*This week’s review comes from my good friend Phil at My Life As A Foodie. I’ve been sick with laryngitis the past couple of weeks so instead of ruining a beer with a funked palate I called in the big guns. Thanks Phil!*
The old adage “Don’t judge a book by it’s cover” has served as a lifelong proverb for everyone to simply give things a chance, no matter what your first inclination is. To not try something simply because of its appearance at first glance is short-sighted, and can sometimes cheat you of an incredible experience. That’s exactly the case with Ten Fidy, an Imperial Stout from Oskar Blues Brewery in Lyons, Colorado. Ten Fidy, like all of the beers from Oskar Blues, comes packaged in 12 ounce cans. And I’m here to tell you that canned craft beer is here to stay.
In 2002, Oskar Blues became the first US microbrewery to brew and can its own beer, destroying the myth that cans impart flavor to it. These days, aluminum cans are lined with a water-based coating, so the beer goes untouched. There are many advantages to canning craft beer. Among them, it allows you to chill the beer more quickly, and it keeps light from striking it. So beers loaded with hops (such as IPAs, and Imperial Stouts) won’t be victim to skunking if exposed to light for long periods of time.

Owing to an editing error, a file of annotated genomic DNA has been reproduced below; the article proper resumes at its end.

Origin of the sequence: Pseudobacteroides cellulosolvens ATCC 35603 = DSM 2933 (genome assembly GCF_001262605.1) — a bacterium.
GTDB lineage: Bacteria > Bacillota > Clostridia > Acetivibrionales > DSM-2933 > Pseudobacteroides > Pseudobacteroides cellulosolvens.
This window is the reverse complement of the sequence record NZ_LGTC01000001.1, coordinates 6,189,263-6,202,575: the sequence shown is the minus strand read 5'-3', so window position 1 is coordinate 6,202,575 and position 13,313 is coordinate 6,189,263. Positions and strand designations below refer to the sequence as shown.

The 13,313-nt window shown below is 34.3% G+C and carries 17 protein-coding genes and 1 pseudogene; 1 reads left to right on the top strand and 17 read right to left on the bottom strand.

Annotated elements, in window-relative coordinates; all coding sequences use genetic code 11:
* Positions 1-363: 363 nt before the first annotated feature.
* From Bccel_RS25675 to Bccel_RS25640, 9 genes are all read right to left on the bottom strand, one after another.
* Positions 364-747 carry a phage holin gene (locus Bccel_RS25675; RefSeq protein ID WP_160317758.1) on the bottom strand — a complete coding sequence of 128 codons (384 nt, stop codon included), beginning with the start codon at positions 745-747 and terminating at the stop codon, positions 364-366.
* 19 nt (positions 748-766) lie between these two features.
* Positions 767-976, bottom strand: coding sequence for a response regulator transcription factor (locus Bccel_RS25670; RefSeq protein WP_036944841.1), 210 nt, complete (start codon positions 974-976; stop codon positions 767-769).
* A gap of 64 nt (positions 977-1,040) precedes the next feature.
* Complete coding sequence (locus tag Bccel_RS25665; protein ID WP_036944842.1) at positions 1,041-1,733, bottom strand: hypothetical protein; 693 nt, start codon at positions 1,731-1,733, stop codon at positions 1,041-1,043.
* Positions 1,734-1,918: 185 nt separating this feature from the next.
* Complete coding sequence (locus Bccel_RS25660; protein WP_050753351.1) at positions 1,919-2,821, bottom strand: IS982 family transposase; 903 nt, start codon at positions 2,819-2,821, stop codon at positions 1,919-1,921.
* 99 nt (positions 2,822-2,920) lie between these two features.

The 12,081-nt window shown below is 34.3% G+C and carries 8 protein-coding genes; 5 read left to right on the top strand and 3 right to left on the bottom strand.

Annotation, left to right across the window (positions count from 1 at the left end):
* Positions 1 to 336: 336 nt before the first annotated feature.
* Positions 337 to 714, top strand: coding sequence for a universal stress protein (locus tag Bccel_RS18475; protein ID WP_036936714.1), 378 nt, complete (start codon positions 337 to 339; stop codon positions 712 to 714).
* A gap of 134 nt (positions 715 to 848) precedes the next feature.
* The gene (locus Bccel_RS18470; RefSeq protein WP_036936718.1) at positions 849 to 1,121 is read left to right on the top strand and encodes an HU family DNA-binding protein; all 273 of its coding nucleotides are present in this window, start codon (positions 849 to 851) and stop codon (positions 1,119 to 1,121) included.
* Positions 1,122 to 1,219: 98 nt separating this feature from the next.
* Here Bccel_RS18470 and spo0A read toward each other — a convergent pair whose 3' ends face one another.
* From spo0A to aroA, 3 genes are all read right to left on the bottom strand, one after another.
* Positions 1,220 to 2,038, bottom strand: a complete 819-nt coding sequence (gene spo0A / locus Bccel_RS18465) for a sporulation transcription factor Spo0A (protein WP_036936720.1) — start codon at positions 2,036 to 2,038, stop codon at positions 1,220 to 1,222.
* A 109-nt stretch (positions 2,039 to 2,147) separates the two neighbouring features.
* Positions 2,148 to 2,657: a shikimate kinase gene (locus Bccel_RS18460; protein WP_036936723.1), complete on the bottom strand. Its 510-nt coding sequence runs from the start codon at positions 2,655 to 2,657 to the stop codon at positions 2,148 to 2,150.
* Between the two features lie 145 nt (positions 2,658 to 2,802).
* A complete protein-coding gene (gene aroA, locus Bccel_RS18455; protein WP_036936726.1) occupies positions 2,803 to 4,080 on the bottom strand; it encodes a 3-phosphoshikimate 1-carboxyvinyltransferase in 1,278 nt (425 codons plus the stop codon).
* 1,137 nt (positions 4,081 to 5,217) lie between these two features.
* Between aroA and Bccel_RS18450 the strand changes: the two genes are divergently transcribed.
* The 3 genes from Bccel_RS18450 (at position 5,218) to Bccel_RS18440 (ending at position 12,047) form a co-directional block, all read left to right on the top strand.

Oskar Blues Ten Fidy
brewery: Oskar Blues Brewery – oskarblues.com
beer website: www.oskarblues.com/brew/
style: Imperial Stout
serving size: 12 oz cans (yes, cans!)
glass used: snifter
price: $10 (4 pack)
It’s the beer equivalent of decadently rich milkshake made with malted-milk balls and Heaven’s best chocolate ice cream. Ten FIDY is about 10% ABV and is made with enormous amounts of two-row malts, chocolate malts, roasted barley, flaked oats and hops. Its huge-but-comforting flavors hide a whopping 98 IBUs that are deftly tucked underneath the beer’s mountains of malty goodness.
What I think
Imperial Stouts are generally known as Winter beers. Because of their high alcohol content (in this case, 9.5% ABV), they tend to lay heavy on your tongue which some find less palatable in warmer seasons such as this. But this beer doesn’t do that. It’s lush, yes — rich with malt and chocolate and slight hints of vanilla. With such a sweet overall balance of malt, it almost seems that the hops play a very minor role in the overall flavor of the beer. Even the roasted barley, one of the most integral ingredients of any Stout, doesn’t take over. Ten Fidy almost seems like a beer that doesn’t take itself seriously, when it should. It couldn’t be less assuming. It is in a can, after all.
Don’t judge this beer by its appearance in its package. Because once it’s in your glass, it’s a whole new ball game. Available coast to coast. http://www.oskarblues.com/locations/
Phil’s rating: A